Book Image

Learn Blender Simulations the Right Way

By : Stephen Pearson
2 (2)
Book Image

Learn Blender Simulations the Right Way

2 (2)
By: Stephen Pearson

Overview of this book

Blender is a free, open source 3D software that allows you to create stunning visual graphics, animation, VFX, and much more! This book is an in-depth guide to creating realistic and eye-catching simulations, understanding the various settings and options around their creation, and learning how to troubleshoot solutions to your own Blender problems. In addition, this book can also be used to simulate the behavior of certain physics effects, such as fire, fluid, soft bodies, and rigid bodies. You’ll learn how to use Mantaflow, an open source framework within Blender software, to create fire, smoke, and fluid simulations. As you progress, you’ll understand how to easily produce satisfying rigid and soft body simulations, along with cloth simulations. Finally, you’ll use Dynamic Paint, Blender’s modifier, and the physics system to create eye-catching animations. By the end of this Blender book, you’ll have created a number of animations on your own, such as a campfire, waterfalls, and explosions. You’ll also have gained a deeper understanding of all the simulation options in Blender, which you can use to create portfolio-ready animations.
Table of Contents (21 chapters)
Part 1: Using Mantaflow for Fire, Smoke, and Fluids
Part 2: Simulating Physics with Soft Bodies and Cloth
Part 3: Diving into Rigid Bodies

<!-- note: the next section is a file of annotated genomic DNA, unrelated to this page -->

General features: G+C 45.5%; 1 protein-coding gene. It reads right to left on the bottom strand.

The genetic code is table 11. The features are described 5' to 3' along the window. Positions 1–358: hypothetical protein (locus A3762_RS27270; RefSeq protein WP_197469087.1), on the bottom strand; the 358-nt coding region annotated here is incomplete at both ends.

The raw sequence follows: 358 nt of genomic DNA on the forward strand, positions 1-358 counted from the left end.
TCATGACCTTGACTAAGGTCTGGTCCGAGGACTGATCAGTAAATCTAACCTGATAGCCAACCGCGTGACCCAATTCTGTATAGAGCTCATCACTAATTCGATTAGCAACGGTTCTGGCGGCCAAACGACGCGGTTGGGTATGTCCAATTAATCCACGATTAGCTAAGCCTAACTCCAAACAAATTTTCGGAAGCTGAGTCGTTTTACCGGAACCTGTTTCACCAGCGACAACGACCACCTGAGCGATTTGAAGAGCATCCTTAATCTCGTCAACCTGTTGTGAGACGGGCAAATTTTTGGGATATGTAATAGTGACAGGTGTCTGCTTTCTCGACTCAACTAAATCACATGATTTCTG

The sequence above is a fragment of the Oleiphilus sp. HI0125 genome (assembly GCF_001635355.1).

Part 4: Understanding Dynamic Paint in Blender

Creating the fire materials

Now that the simulation is finished, we are ready to create the fire material. One thing we wanted to mention here is that for this scene, we will be using Cycles to render the animation. There are a couple of reasons for this.

One of the main reasons is that when using Eevee, lamps are the only things that emit light. This means that the fire will look like it’s just glowing and won’t light up the rest of the scene. Since we are going for a realistic simulation, we want to use Cycles so that the fire actually emits light to the surrounding area.

Another reason is that there are a couple of features in the material that only work in the Cycles render engine. So, head over to Render Panel and switch the engine to Cycles, then we will be good to go!

With that out of the way, let’s create this fiery material as follows:

  1. Let’s start out by selecting Shading Workspace at the top of the screen. The following figure...